Magnetoshell getting ready for cubesat tests

David Kirtley, MSNW, LLC, Magnetoshell Aerocapture for Manned Missions and Planetary Deep Space Orbiters

The Magnetoshell deploys a simple dipole magnetic field containing a magnetized plasma. It is interaction of the atmosphere with this magnetized plasma that supplies a significant impediment to atmospheric flow past the spacecraft, and thereby producing the desired drag for braking. Frictional heating would no longer be of concern as the energy dissipation required to slow the spacecraft would be deposited into the plasma ions helping to maintain the Magnetoshell plasma while at the same time shielding the spacecraft itself from frictional heating. With the aeroshell now being composed of massless magnetic field, the transverse scale of the magnetic barrier can be as large as 100 meters while requiring no more than a gram of plasma. With the ability to rapidly and precisely modify the drag in varying atmospheric conditions, much larger forces can now be achieved at low risk, enabling very aggressive aerocapture maneuvers. By providing power in a pulsed manner, the thermal and power processing requirements can be kept modest and with conventional technologies.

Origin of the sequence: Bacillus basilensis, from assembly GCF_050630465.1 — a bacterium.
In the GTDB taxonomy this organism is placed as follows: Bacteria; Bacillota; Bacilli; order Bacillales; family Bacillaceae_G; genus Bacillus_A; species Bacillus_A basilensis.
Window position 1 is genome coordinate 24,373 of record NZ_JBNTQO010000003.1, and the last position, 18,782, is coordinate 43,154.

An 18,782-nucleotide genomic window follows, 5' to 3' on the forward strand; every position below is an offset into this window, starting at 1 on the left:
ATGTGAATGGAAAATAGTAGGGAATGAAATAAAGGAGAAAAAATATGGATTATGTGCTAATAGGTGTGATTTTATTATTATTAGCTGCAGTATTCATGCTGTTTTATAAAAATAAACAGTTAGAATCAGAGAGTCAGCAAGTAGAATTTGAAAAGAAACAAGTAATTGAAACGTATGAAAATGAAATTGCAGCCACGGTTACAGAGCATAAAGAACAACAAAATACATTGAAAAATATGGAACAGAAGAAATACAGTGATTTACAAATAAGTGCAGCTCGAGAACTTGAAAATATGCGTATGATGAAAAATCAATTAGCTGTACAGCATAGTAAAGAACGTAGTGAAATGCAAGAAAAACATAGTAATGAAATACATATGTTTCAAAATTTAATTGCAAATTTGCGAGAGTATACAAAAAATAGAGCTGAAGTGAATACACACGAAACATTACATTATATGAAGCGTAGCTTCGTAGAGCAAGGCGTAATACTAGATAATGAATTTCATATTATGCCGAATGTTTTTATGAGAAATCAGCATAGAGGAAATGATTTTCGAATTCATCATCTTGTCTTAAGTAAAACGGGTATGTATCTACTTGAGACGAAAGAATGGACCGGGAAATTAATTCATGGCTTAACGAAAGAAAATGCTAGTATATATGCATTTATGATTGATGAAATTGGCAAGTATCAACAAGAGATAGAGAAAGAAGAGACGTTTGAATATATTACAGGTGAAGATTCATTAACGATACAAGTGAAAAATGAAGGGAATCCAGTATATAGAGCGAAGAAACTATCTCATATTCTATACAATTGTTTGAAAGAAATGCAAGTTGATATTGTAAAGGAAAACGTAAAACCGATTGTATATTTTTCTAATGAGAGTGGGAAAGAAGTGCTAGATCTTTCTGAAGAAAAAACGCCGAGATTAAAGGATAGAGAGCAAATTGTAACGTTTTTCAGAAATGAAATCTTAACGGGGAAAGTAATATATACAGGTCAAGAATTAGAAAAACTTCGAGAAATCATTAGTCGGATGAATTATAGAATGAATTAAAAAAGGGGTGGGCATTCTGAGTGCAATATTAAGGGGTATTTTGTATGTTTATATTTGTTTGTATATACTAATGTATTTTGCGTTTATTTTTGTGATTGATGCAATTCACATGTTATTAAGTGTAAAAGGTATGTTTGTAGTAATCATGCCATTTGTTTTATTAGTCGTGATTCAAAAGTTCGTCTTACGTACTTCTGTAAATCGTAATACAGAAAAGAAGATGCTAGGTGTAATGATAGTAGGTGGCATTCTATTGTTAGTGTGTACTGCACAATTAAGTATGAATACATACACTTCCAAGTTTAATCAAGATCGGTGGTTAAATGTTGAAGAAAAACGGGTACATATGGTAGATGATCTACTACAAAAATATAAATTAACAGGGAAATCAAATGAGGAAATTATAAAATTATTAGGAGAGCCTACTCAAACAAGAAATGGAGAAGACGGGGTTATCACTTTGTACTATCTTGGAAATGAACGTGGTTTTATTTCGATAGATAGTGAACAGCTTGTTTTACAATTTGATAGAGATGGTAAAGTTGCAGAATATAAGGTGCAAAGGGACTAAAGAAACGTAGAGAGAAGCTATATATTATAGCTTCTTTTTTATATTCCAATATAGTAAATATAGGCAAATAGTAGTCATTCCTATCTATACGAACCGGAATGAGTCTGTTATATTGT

In Phase I a full system was designed for Neptune and Mars missions. This analysis showed that a 200 kg, 2 m magnet could generate a 9 m radius Magnetoshell for Neptune aerocapture with a 21 km/s injection at a peak force of 150 N entirely removing the need for a TPS. At Mars, a 2.5 m magnet could generate a 21 meter radius Magnetoshell, providing aerocapture for a 60 metric ton payload removing the dedicated aerocapture TPS and saving $2 B for DRA 5.0. A transient analytic model was developed evolving the radial plasma parameters for a variety of plasma, neutral, and magnetic parameters. Finally, a stationary 1.6 meter argon Magnetoshell was fully demonstrated and a 1000:1 increase in aerodynamic drag was found. This experimental program definitively demonstrated a subscale Magnetoshell by eliminating electromagnetic interference, utilizing a dielectric torsional thrust stand, and placing all key electrical components under vacuum in the plasma environment. In addition, by decrease the dynamic pressure requirements while simultaneously shielding the spacecraft, heating during an Aerocapture maneuver could be reduced by 10,000X. In Phase II, the complete mission benefits of the Magnetoshell system have been proven.

They are working to prepare for low earth orbit cubesat test.